Mogadishu residents are celebrating the sacking of the Somali capital's controversial but powerful mayor Mohamed Dheere. Dheere was reportedly fired after he allegedly embezzled funds amid heightened insecurity in the capital. Some political observers believe Dheere's sacking exposes a possible rift at the top of the Somalia's embattled interim administration. Dheere, who is a former warlord, has been the city's mayor since early last year and is perceived to be a close ally of President Abdullahi Yusuf.

President Yusuf is expected soon to append his signature to Dheere's official letter of dismissal.  Haroun Maruf is a Somali journalist monitoring the situation in the country. He tells reporter Peter Clottey that Dheere was sacked after he clashed with the prime minister and some members of the interim government over control of the city's resources.

"You know, Mohammed Dheere is a controversial figure. He was a former warlord who was appointed as the mayor of Mogadishu in April last year. And a large number of people were displaced from the city at that time because of heavy fighting between Mohamed Dheere's militia and the government forces and the Ethiopian troops against insurgents. So, the large number of people who were displaced were today very pleased with the sacking of Mohamed Dheere and large numbers of people have taken to the streets in Mogadishu. But of course I think the reaction to the sacking of Mohamed Dheere was mixed, and some people were very disappointed, especially from the northern part of the city. Others were elated with the sacking," Maruf noted.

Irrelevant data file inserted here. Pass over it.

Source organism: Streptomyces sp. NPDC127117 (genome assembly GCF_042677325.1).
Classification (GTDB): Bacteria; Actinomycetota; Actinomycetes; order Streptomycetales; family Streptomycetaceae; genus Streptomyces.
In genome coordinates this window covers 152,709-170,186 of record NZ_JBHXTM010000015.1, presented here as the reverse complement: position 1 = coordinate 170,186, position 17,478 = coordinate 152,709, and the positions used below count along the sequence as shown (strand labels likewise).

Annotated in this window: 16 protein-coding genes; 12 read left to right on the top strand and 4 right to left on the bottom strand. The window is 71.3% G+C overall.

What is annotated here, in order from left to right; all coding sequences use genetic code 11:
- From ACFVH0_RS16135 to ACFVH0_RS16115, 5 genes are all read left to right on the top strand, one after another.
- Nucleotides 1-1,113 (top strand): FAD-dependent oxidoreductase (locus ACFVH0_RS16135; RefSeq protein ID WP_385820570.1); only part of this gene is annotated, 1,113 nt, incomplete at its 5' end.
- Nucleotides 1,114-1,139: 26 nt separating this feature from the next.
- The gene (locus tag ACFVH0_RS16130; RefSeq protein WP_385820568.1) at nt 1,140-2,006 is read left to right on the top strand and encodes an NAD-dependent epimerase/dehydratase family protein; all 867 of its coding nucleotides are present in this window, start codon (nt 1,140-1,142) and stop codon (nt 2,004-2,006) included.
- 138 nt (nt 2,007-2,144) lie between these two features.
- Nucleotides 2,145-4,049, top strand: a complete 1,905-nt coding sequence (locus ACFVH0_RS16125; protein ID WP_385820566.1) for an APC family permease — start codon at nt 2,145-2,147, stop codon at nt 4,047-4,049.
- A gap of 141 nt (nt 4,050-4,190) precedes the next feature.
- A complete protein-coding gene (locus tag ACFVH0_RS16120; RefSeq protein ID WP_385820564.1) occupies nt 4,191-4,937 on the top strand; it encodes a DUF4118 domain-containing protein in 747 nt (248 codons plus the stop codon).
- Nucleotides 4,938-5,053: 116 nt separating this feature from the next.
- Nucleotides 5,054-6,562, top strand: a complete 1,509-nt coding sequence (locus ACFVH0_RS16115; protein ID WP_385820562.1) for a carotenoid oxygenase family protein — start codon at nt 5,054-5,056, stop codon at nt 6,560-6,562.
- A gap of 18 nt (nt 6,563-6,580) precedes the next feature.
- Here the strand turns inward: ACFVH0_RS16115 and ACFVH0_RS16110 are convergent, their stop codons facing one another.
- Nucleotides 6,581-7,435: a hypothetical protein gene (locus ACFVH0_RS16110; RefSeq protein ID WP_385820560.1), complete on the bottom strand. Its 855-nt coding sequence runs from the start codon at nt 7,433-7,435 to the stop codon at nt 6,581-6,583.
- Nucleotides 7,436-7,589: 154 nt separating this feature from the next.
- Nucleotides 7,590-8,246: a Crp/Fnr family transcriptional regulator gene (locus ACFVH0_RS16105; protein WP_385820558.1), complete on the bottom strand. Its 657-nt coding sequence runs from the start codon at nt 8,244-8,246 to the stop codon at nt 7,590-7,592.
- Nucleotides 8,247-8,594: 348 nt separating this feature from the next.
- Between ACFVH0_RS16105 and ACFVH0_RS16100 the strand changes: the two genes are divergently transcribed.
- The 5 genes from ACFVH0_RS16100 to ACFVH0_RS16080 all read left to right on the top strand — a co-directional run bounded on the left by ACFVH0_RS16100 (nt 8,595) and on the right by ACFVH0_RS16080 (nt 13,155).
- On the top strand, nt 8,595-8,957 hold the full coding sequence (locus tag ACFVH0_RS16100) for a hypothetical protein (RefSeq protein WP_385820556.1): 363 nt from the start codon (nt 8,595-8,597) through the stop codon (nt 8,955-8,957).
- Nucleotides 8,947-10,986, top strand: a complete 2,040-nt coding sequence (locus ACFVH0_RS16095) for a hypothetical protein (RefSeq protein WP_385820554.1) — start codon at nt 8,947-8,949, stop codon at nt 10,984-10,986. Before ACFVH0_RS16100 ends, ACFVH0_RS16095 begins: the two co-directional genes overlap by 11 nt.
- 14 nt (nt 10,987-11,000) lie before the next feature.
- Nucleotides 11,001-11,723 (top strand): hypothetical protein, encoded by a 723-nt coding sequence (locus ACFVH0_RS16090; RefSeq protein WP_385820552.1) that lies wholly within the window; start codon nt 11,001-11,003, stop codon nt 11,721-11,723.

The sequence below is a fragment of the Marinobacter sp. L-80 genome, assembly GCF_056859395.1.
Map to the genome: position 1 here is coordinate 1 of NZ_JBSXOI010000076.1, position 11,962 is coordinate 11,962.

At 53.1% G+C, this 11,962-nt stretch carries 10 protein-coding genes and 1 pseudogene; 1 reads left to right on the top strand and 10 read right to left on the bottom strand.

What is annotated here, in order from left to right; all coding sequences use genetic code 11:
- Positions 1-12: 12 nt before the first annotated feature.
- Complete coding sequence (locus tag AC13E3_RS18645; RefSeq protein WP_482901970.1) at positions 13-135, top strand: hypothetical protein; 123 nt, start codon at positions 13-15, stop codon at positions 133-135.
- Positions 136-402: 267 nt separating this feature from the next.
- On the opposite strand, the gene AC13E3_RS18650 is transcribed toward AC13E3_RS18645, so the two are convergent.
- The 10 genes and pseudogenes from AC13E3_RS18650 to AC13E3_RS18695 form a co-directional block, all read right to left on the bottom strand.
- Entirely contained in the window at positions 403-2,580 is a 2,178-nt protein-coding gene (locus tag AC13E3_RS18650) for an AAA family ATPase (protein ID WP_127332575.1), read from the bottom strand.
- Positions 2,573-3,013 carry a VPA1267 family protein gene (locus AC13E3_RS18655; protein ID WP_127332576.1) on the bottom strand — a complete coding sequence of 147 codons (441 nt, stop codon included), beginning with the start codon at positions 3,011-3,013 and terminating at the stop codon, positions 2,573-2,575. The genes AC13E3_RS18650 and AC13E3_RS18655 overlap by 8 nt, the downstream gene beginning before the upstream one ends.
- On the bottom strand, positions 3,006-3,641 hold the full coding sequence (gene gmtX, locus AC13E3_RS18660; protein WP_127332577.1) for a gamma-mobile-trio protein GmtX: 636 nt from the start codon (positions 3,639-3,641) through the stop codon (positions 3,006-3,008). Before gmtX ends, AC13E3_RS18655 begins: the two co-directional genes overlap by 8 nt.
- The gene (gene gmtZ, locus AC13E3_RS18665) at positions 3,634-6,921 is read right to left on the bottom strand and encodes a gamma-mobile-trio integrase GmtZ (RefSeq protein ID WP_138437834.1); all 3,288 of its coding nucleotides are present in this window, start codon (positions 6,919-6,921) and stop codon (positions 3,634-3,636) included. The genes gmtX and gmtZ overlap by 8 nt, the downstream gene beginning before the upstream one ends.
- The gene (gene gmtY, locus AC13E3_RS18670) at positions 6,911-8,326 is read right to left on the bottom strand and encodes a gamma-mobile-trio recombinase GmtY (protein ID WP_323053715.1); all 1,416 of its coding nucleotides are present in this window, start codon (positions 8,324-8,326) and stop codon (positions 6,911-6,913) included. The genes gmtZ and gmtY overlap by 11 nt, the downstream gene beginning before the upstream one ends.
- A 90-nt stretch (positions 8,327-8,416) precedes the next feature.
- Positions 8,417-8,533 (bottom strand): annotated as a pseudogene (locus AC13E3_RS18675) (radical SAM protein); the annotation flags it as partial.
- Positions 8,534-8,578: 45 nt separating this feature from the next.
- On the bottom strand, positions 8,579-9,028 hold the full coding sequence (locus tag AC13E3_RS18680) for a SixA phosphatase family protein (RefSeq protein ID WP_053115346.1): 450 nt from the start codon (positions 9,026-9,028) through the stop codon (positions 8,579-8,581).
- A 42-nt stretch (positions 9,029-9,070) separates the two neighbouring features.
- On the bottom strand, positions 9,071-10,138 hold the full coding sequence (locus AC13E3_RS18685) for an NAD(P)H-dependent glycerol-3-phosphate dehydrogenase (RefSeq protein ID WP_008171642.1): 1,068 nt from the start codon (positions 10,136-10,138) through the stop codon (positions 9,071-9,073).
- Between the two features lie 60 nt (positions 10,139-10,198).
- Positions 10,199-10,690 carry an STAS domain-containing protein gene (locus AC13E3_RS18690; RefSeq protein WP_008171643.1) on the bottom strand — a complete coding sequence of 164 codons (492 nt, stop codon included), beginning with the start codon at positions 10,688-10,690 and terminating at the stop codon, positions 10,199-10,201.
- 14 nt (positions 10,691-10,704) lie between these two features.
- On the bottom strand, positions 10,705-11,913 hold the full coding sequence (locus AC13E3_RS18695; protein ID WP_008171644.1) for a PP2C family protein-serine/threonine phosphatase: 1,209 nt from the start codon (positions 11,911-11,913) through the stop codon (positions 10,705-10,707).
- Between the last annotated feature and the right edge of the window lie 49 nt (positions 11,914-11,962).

He said Dheere was sacked after clashing with the prime minister and other influential government officials.

"The mayor of Mogadishu is a very powerful character, and he made his position as a powerful politician. Mogadishu is the financial capital as well as the political capital, and Mohamed Dheere, the mayor of Mogadishu, wanted to control all these financial revenues, the taxes as well as the security of the city. Mogadishu is also the seat for the president and the prime minister, so they wanted to have their say on what is happening politically, security-wise, and financially, and that may have them on collision course with Mohamed Dheere, the mayor, which brought his sacking," he said.

Maruf said Dheere's sacking would not generate tension in the capital as many anticipate.

"I don't think he (Dheere) would urge his militia to take up arms against the government. So, far he said he will accept his sacking provided it was approved by the president, who is yet to sign the sacking memo. By the way, Mohamed Dheere is very close to the Ethiopian commander who is in Somalia, which means he (Dheere) is very unlikely to stage any fighting with the government over his sacking," Maruf pointed out.

He said President Yusuf is expected to sign the memo that would make Dheere's sacking official.

"It is very likely that the president would support the sacking, although the president is very close to the mayor. So it is also fair to say he will not disagree with the prime minister's decision to sack him (Dheere)," he said.

Maruf said the prime minister has set up a committee to find a new mayor for the capital.

"The prime minister has appointed a 13-member committee who will vet a new mayor for Mogadishu as well as a complete administrational structure for Mogadishu. Mogadishu is the bulk center of the conflict in Somalia. It is where every warlord, every troublemaker, every politician makes his political trade. So there are lots of sensitivities around this position, and that is why the prime minister has appointed a 13-member committee to draw a list to choose from a new mayor. But in the meantime, Mohamed Dheere's deputy has been appointed as a caretaker mayor," Maruf noted.